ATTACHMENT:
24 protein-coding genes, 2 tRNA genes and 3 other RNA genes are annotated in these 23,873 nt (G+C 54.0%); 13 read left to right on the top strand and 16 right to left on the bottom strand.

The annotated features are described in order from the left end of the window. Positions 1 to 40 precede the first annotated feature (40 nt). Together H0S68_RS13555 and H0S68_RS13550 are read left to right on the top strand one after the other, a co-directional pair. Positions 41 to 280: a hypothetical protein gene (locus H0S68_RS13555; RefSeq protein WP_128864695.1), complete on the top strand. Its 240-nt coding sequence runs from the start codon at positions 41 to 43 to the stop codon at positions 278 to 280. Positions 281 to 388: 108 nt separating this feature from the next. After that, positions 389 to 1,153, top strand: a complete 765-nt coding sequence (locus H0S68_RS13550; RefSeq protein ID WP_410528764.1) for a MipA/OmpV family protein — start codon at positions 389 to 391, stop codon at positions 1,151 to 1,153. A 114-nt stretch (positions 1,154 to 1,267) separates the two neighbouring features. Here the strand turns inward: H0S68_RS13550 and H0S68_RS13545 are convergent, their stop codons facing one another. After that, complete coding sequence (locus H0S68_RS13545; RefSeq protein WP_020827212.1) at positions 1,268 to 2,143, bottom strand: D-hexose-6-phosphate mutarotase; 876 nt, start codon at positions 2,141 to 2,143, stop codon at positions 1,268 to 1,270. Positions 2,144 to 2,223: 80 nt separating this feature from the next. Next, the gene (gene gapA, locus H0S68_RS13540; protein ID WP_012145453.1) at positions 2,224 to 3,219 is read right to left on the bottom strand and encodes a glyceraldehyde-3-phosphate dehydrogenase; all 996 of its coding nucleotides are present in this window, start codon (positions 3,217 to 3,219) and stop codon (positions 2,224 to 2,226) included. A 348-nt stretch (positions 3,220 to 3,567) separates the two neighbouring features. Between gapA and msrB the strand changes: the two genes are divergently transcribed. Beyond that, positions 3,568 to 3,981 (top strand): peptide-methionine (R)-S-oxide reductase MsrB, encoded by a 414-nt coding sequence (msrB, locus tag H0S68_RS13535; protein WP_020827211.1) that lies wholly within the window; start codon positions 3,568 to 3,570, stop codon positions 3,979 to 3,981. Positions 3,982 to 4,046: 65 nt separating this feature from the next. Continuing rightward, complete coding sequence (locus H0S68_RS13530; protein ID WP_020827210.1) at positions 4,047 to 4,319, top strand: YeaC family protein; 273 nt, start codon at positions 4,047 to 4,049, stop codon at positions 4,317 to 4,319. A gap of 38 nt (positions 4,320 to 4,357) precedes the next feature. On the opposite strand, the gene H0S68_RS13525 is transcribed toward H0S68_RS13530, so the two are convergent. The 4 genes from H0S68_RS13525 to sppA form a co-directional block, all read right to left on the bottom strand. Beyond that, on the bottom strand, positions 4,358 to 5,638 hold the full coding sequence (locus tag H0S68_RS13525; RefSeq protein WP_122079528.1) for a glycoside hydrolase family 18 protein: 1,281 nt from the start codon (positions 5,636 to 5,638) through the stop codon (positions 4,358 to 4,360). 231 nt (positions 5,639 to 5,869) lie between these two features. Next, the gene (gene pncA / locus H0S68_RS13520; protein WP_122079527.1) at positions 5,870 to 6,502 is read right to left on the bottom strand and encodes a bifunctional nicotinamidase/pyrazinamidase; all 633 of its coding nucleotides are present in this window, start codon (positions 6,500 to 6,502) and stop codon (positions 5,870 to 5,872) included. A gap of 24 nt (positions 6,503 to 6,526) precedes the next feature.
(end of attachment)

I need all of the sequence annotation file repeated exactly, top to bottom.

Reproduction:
24 protein-coding genes, 2 tRNA genes and 3 other RNA genes are annotated in these 23,873 nt (G+C 54.0%); 13 read left to right on the top strand and 16 right to left on the bottom strand.

The annotated features are described in order from the left end of the window. Positions 1 to 40 precede the first annotated feature (40 nt). Together H0S68_RS13555 and H0S68_RS13550 are read left to right on the top strand one after the other, a co-directional pair. Positions 41 to 280: a hypothetical protein gene (locus H0S68_RS13555; RefSeq protein WP_128864695.1), complete on the top strand. Its 240-nt coding sequence runs from the start codon at positions 41 to 43 to the stop codon at positions 278 to 280. Positions 281 to 388: 108 nt separating this feature from the next. After that, positions 389 to 1,153, top strand: a complete 765-nt coding sequence (locus H0S68_RS13550; RefSeq protein ID WP_410528764.1) for a MipA/OmpV family protein — start codon at positions 389 to 391, stop codon at positions 1,151 to 1,153. A 114-nt stretch (positions 1,154 to 1,267) separates the two neighbouring features. Here the strand turns inward: H0S68_RS13550 and H0S68_RS13545 are convergent, their stop codons facing one another. After that, complete coding sequence (locus H0S68_RS13545; RefSeq protein WP_020827212.1) at positions 1,268 to 2,143, bottom strand: D-hexose-6-phosphate mutarotase; 876 nt, start codon at positions 2,141 to 2,143, stop codon at positions 1,268 to 1,270. Positions 2,144 to 2,223: 80 nt separating this feature from the next. Next, the gene (gene gapA, locus H0S68_RS13540; protein ID WP_012145453.1) at positions 2,224 to 3,219 is read right to left on the bottom strand and encodes a glyceraldehyde-3-phosphate dehydrogenase; all 996 of its coding nucleotides are present in this window, start codon (positions 3,217 to 3,219) and stop codon (positions 2,224 to 2,226) included. A 348-nt stretch (positions 3,220 to 3,567) separates the two neighbouring features. Between gapA and msrB the strand changes: the two genes are divergently transcribed. Beyond that, positions 3,568 to 3,981 (top strand): peptide-methionine (R)-S-oxide reductase MsrB, encoded by a 414-nt coding sequence (msrB, locus tag H0S68_RS13535; protein WP_020827211.1) that lies wholly within the window; start codon positions 3,568 to 3,570, stop codon positions 3,979 to 3,981. Positions 3,982 to 4,046: 65 nt separating this feature from the next. Continuing rightward, complete coding sequence (locus H0S68_RS13530; protein ID WP_020827210.1) at positions 4,047 to 4,319, top strand: YeaC family protein; 273 nt, start codon at positions 4,047 to 4,049, stop codon at positions 4,317 to 4,319. A gap of 38 nt (positions 4,320 to 4,357) precedes the next feature. On the opposite strand, the gene H0S68_RS13525 is transcribed toward H0S68_RS13530, so the two are convergent. The 4 genes from H0S68_RS13525 to sppA form a co-directional block, all read right to left on the bottom strand. Beyond that, on the bottom strand, positions 4,358 to 5,638 hold the full coding sequence (locus tag H0S68_RS13525; RefSeq protein WP_122079528.1) for a glycoside hydrolase family 18 protein: 1,281 nt from the start codon (positions 5,636 to 5,638) through the stop codon (positions 4,358 to 4,360). 231 nt (positions 5,639 to 5,869) lie between these two features. Next, the gene (gene pncA / locus H0S68_RS13520; protein WP_122079527.1) at positions 5,870 to 6,502 is read right to left on the bottom strand and encodes a bifunctional nicotinamidase/pyrazinamidase; all 633 of its coding nucleotides are present in this window, start codon (positions 6,500 to 6,502) and stop codon (positions 5,870 to 5,872) included. A gap of 24 nt (positions 6,503 to 6,526) precedes the next feature.